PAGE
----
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Friday, November 12, 2021

The British supercar you've never heard before

~The Unknown~ This supercars is known developed first by a British auto manufacturer GT Developments in the 1990s and might be included one is rarely recognized to the public. The mentioned car was the Spectre R42 prototype which has has a design resemblance to the legendary Ford GT40 racing car in several parts of its body.
The Spectre R42 is designed by Ray Christopher who poured his design in the 1990s vision inspired by the legendary Ford GT40 racing car. (Picture from: Carswitch)
Why is that, because this car was designed by Ray Christopher who poured his design in the 1990s vision inspired by the GT40. Before he began to dream up his own design in 1991 and planned to be able to sell the cars in October 1993, the auto company he co-founded having built 300-unique re-creation cars.
Ray Christopher (on right) pulls the covers off the first alloy-bodied GTD R42 prototype. (Picture from: Classicandsportscar)
Besides taking design inspiration from the GT40, it turns out that this car is also powered by a mid-mounted Ford V8 engine featured with a transaxle gearbox. And the underpinnings took the concept of the GT40 monocoque and updates it with an innovative folding aluminum and honeycomb composite construction.
The Spectre R42 is powered by a mid-mounted Ford V8 engine featured with a transaxle gearbox(Picture from: Classicandsportscar)
As for the name of the car, the 'R42,' where the letter of 'R,' as you might have guessed, is borrowed from 'Ray,' the designer's first name while the number of '42' refers to the height of the vehicle from the ground to the roof.
The Spectre R42 sat on display at the RPM tittled movie premiere back in 1997. (Picture from: GTPLanet)
As qouted of the Classic&SportsCar, at the beginning, the designer had big ambitions to be used its creation to race at the Le Sarthe circuit and see it going down the Mulsanne Straight.
But then of course, before such goal could be achieved, he had to make a road car. This car is also claimed by the designer to have the best drag coefficient (Cd) in its class of just 0.28.
After the R42's scale model and prototype chassis were ready by the end of 1992, soon its body work began with the aim of the car could be launching at the 1993 London Motor Show. Although the car construction work was successfully completed, due to unfavorable economic conditions plus the high development costs very unfavorable for the GTD's financial condition at the time, so pushed it into receivership in 1994 after only one R42 prototype ever made.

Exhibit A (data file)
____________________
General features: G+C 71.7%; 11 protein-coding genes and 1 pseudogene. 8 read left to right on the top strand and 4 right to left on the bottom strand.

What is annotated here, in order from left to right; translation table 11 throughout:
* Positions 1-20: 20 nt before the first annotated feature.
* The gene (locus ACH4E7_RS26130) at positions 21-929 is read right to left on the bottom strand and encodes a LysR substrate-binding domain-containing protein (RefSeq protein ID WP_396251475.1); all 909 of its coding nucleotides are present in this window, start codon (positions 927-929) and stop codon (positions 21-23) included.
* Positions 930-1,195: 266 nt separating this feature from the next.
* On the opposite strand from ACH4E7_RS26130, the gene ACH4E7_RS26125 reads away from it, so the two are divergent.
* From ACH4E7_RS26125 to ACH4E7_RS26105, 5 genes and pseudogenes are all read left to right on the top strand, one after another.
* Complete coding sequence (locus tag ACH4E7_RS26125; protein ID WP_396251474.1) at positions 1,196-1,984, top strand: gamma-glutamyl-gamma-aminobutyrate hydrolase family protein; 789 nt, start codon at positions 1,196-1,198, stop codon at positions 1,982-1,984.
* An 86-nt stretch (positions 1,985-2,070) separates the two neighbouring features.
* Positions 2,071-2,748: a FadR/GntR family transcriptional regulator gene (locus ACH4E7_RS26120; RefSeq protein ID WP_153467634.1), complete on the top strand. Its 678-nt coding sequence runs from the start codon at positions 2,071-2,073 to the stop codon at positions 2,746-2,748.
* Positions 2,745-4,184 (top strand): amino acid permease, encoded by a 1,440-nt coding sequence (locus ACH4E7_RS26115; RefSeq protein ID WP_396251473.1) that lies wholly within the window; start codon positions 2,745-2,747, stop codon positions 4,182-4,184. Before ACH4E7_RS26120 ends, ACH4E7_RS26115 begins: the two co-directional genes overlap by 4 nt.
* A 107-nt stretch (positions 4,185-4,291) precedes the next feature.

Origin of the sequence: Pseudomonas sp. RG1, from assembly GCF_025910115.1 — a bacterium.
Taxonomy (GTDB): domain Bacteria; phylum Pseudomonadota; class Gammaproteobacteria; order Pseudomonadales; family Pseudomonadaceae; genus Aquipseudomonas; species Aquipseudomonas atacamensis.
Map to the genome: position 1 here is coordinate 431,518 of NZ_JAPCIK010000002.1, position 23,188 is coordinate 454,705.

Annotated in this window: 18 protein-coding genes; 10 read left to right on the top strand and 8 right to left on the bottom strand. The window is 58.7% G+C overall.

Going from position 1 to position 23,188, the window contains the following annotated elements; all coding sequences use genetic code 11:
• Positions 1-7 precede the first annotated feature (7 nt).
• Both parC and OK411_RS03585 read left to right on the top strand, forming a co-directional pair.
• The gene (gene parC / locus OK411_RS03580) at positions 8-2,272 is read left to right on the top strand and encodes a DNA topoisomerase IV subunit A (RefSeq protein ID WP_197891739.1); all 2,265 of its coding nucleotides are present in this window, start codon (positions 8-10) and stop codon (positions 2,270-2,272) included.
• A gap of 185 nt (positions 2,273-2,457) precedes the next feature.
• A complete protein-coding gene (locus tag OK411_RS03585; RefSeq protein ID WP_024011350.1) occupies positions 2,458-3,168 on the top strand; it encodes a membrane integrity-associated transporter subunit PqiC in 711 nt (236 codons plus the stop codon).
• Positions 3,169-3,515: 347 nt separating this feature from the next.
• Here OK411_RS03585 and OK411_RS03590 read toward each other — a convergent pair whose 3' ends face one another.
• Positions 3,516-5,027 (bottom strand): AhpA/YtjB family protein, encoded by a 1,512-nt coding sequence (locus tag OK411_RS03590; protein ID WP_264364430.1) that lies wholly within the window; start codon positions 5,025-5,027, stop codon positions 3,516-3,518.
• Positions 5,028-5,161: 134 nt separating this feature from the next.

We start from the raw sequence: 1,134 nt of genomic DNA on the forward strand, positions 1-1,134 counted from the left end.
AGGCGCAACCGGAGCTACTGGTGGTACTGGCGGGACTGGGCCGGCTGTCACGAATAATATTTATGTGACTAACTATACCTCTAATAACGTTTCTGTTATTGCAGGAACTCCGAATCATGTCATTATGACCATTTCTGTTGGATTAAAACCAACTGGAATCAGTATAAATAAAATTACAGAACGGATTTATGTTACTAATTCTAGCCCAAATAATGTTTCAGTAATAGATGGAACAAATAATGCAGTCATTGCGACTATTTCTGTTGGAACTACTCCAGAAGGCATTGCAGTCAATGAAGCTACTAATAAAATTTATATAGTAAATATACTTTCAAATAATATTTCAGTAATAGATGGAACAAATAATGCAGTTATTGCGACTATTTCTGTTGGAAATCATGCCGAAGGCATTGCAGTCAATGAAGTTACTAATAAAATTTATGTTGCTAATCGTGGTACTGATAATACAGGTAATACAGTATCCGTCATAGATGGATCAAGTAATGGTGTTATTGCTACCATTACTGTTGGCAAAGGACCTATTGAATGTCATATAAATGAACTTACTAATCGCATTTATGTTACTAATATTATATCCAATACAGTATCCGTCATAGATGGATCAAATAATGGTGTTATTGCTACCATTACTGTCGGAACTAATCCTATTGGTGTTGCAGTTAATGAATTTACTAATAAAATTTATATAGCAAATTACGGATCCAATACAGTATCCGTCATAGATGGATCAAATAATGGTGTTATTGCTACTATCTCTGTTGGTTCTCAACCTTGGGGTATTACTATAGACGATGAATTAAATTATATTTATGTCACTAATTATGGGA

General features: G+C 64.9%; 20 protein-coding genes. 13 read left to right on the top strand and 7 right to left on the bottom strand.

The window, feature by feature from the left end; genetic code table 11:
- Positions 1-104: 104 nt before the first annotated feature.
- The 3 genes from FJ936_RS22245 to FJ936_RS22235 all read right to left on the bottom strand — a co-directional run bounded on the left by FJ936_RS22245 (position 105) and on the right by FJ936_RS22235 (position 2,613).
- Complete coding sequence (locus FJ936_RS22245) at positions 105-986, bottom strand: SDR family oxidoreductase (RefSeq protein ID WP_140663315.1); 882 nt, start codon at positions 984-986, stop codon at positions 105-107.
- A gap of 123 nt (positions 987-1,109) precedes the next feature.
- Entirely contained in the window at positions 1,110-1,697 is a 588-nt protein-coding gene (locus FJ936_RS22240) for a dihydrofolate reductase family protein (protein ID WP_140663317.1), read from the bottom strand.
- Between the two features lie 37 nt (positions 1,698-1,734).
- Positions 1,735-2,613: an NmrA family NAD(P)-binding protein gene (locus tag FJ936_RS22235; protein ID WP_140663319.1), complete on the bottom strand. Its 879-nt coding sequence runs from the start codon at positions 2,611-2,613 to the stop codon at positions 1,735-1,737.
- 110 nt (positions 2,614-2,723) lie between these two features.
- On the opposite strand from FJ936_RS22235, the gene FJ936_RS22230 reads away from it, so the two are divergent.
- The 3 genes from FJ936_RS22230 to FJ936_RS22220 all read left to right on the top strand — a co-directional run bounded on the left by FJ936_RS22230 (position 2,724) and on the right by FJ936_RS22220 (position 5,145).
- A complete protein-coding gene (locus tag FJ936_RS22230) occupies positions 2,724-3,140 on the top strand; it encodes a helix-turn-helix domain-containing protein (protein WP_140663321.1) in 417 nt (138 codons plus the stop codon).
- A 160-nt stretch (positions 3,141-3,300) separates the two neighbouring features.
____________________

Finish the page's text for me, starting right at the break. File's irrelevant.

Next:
Oddly mounted wheel doesn’t solve the R42’s lack of space, but the powered rack addresses the main criticism of the unassisted prototype. (Picture from: DriveTribe)
Although the company could be survived, but it should be paid by high-cost, as GTD had to sell the R42's rights for $2.5 million to an American company, Spectre Motors Inc. which led by a former GTD sales agent, Anders Hildebrand. He put the R42 into production line quickly, brought in investors and involved Derek Bell as chairman and development consultant under new company named Spectre Supersports Ltd. then launching the ALCO-Spectre racing program by using the later Spectre R42 GTR.
The Spectre R42's underpinnings took the concept of the GT40 monocoque and updates it with an innovative folding aluminum and honeycomb composite construction. (Picture from: TopWorldAuto)
Initially, the manufacturer had planned will make 200 units of the R42 in 3 years. In reality, the company was only able to make 23 units in 3 years, mainly down to the fact that every car needed 2,000 man hours to be completed. Even to support marketing, in 1997 there were two R42s taking roles in an action movie titled 'RPM.' Unfortunately the movie wasn’t very well received which means the car didn’t get the break that was being hoped for.
Again, the manufacturer experienced serious financial problems, so all production plan had set previously up to the R42 racing program at the 24 Hours of Le Mans were hampered and canceled due to lack of funds.😥

And finally in 1998, the R42 left us for good, never to be the modern GT40 as its designer envisioned and following two Ford concept cars that were initially projected as the GT40's successors, such as the GT70 and GT90 which already had entered the museum without ever being produced.😞 And now, if you want to see the Spectre R42 speeding down the streets, so you can watch it in the mentioned above movie. *** [EKA | FROM VARIOUS SOURCES | DRIVETRIBE | CLASSIC&SPORTSCAR | CARSWITCH | WIKIPEDIA | GTPLANET | TOPWORLDAUTO ]
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